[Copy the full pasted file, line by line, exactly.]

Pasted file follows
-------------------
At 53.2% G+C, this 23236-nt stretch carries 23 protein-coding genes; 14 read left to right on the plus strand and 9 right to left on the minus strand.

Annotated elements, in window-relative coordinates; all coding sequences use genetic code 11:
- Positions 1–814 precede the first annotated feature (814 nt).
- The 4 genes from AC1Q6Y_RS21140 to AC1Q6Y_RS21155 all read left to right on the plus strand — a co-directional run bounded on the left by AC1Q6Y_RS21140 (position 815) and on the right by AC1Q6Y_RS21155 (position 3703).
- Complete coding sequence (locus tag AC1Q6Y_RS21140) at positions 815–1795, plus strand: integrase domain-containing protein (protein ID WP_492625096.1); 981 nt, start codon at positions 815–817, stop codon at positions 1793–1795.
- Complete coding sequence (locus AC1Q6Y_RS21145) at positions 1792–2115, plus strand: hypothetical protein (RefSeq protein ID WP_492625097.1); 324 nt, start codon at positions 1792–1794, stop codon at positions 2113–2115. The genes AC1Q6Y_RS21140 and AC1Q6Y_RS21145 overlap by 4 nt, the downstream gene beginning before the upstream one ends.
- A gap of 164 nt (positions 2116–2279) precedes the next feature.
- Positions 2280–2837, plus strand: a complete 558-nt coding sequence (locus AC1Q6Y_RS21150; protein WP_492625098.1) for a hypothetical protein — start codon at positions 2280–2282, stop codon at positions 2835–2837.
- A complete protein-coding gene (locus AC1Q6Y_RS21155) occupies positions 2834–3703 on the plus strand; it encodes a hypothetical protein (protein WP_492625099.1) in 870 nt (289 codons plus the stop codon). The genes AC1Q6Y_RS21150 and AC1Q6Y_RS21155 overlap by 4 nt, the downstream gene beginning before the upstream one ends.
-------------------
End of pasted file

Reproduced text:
At 53.2% G+C, this 23236-nt stretch carries 23 protein-coding genes; 14 read left to right on the plus strand and 9 right to left on the minus strand.

Annotated elements, in window-relative coordinates; all coding sequences use genetic code 11:
- Positions 1–814 precede the first annotated feature (814 nt).
- The 4 genes from AC1Q6Y_RS21140 to AC1Q6Y_RS21155 all read left to right on the plus strand — a co-directional run bounded on the left by AC1Q6Y_RS21140 (position 815) and on the right by AC1Q6Y_RS21155 (position 3703).
- Complete coding sequence (locus tag AC1Q6Y_RS21140) at positions 815–1795, plus strand: integrase domain-containing protein (protein ID WP_492625096.1); 981 nt, start codon at positions 815–817, stop codon at positions 1793–1795.
- Complete coding sequence (locus AC1Q6Y_RS21145) at positions 1792–2115, plus strand: hypothetical protein (RefSeq protein ID WP_492625097.1); 324 nt, start codon at positions 1792–1794, stop codon at positions 2113–2115. The genes AC1Q6Y_RS21140 and AC1Q6Y_RS21145 overlap by 4 nt, the downstream gene beginning before the upstream one ends.
- A gap of 164 nt (positions 2116–2279) precedes the next feature.
- Positions 2280–2837, plus strand: a complete 558-nt coding sequence (locus AC1Q6Y_RS21150; protein WP_492625098.1) for a hypothetical protein — start codon at positions 2280–2282, stop codon at positions 2835–2837.
- A complete protein-coding gene (locus AC1Q6Y_RS21155) occupies positions 2834–3703 on the plus strand; it encodes a hypothetical protein (protein WP_492625099.1) in 870 nt (289 codons plus the stop codon). The genes AC1Q6Y_RS21150 and AC1Q6Y_RS21155 overlap by 4 nt, the downstream gene beginning before the upstream one ends.